Re: How to SMTP (Email) Server Fedora 6?

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James Wilkinson wrote:

Sendmail is no different in terms of security holes than named, sshd,
ftpd, or the kernel itself.  They've all had security holes and fixed
them.  Why single out sendmail in this respect?

Because a badly-configured e-mail server can easily be an open relay --
enabling criminal activity and making a real pain of itself to the rest
of the Internet.


You make some very good arguments about why distributions should ship expertly built working configuations instead of requiring every user who needs to receive email by smtp to muddle though fixing a broken one and probably doing it badly. Were you trying to say the opposite?

I still don't think you've thought through the alternatives, too. A
server *must* be secure by default. That means that there are only two
other real alternatives -- an MTA which accepts e-mail from the world,
but only sends e-mail that has originated on that computer (and relays
nothing), and an MTA which accepts e-mail from the world, and relays
e-mails if the sender has authenticated.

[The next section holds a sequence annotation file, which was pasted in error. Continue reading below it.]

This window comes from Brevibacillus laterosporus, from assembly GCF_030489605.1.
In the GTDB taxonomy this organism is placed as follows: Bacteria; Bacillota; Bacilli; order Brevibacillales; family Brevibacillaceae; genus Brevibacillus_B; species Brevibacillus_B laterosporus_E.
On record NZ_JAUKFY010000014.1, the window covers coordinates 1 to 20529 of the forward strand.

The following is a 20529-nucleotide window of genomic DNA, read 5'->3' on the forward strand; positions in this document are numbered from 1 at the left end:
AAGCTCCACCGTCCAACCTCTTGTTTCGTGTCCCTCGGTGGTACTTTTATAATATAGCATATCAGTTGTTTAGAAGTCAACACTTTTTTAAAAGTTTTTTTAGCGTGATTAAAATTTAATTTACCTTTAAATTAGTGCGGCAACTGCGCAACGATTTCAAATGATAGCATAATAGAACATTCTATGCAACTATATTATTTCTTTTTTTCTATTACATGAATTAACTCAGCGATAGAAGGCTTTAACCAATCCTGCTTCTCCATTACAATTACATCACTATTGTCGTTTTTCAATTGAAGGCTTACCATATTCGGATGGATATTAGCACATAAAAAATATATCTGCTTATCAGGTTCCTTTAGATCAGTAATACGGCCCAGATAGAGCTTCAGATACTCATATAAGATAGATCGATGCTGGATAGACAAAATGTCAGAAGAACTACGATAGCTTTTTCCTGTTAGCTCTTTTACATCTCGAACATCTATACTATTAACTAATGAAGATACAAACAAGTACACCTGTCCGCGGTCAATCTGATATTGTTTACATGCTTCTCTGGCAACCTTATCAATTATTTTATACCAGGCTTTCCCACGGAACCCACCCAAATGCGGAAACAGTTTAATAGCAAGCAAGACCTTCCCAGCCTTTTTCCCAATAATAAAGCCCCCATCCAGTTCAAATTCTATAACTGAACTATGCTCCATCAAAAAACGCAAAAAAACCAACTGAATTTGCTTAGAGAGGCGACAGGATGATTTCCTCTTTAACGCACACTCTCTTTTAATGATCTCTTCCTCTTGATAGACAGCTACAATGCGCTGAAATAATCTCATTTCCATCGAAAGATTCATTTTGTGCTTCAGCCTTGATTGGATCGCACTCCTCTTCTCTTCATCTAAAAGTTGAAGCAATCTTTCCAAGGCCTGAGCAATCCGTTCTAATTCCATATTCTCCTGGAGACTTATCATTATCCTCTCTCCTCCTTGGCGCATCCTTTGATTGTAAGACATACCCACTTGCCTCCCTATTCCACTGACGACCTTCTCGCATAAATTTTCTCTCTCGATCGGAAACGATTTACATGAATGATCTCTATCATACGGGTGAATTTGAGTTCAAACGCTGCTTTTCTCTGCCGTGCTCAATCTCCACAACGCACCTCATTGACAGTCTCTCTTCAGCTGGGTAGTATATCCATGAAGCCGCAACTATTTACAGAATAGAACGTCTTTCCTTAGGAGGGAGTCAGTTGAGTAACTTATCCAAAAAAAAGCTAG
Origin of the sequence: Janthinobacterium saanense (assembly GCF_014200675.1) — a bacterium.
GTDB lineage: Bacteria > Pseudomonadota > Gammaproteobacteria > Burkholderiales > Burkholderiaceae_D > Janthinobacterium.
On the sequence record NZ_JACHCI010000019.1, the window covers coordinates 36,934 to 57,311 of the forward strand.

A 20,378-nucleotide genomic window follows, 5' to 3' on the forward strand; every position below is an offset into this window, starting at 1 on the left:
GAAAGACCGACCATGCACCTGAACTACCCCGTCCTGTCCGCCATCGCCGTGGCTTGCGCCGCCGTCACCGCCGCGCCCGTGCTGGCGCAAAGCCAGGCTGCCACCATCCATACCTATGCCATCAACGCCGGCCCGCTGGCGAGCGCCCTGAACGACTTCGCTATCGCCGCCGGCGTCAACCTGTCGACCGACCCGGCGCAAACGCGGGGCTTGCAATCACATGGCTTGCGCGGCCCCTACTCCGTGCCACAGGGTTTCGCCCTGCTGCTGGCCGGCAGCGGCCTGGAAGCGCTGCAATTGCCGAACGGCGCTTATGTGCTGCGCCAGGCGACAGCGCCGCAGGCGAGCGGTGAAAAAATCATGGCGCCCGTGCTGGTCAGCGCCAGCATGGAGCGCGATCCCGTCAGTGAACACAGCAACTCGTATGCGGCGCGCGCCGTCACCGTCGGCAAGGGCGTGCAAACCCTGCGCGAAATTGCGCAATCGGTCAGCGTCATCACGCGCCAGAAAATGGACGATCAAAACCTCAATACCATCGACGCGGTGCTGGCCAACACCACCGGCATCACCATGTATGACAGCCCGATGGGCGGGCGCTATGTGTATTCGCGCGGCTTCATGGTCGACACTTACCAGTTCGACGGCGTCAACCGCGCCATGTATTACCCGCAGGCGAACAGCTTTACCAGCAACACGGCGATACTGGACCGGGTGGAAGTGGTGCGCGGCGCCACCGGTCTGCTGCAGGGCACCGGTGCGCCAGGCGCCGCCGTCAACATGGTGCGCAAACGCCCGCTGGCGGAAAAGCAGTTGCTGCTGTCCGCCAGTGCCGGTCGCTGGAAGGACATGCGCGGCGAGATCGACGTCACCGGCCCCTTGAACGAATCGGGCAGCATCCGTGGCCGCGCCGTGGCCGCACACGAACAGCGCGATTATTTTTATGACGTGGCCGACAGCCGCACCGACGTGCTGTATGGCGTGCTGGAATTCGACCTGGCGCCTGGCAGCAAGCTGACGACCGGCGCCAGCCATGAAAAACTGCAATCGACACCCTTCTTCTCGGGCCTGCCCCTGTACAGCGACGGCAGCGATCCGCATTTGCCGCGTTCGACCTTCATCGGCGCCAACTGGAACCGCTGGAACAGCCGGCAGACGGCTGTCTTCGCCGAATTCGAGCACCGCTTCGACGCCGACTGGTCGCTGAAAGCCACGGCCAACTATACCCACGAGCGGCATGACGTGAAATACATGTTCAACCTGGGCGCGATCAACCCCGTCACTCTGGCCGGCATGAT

Yes, that would be a reasonable configuration.

The first option, I would suggest, is relatively limited in its use --
it still can't be a mail server for other computers.

The format of the access file isn't particularly obscure for some who wants to modify it to permit relaying from their controlled networks.

> The other one is of
more use, but given the state of public key cryptography, it would
*still* need the admin to set up PKI to ensure that the passwords that
were exchanged couldn't be eavesdropped (think man-in-the-middle

This is _exactly_ the same for ssh and https, but _oh look_, they come already set up for you... They don't depend on the end user to get this tricky part of the configuration right.

And no, relaying for computers on the local network by default is not
acceptable, since Red Hat and Fedora cannot tell that a particular
computer should relay for other computers on the local network, or that
other computers on the local network are even part of the same
organisation. (Think hosting companies -- a lot of them offer Red Hat
and/or Fedora).

As I recall, your own reaction to the way RH/fedora distributes sendmail was to dump it completely and replace it with a different package. I don't think that qualifies you as a cheerleader for the way it works now.

  Les Mikesell

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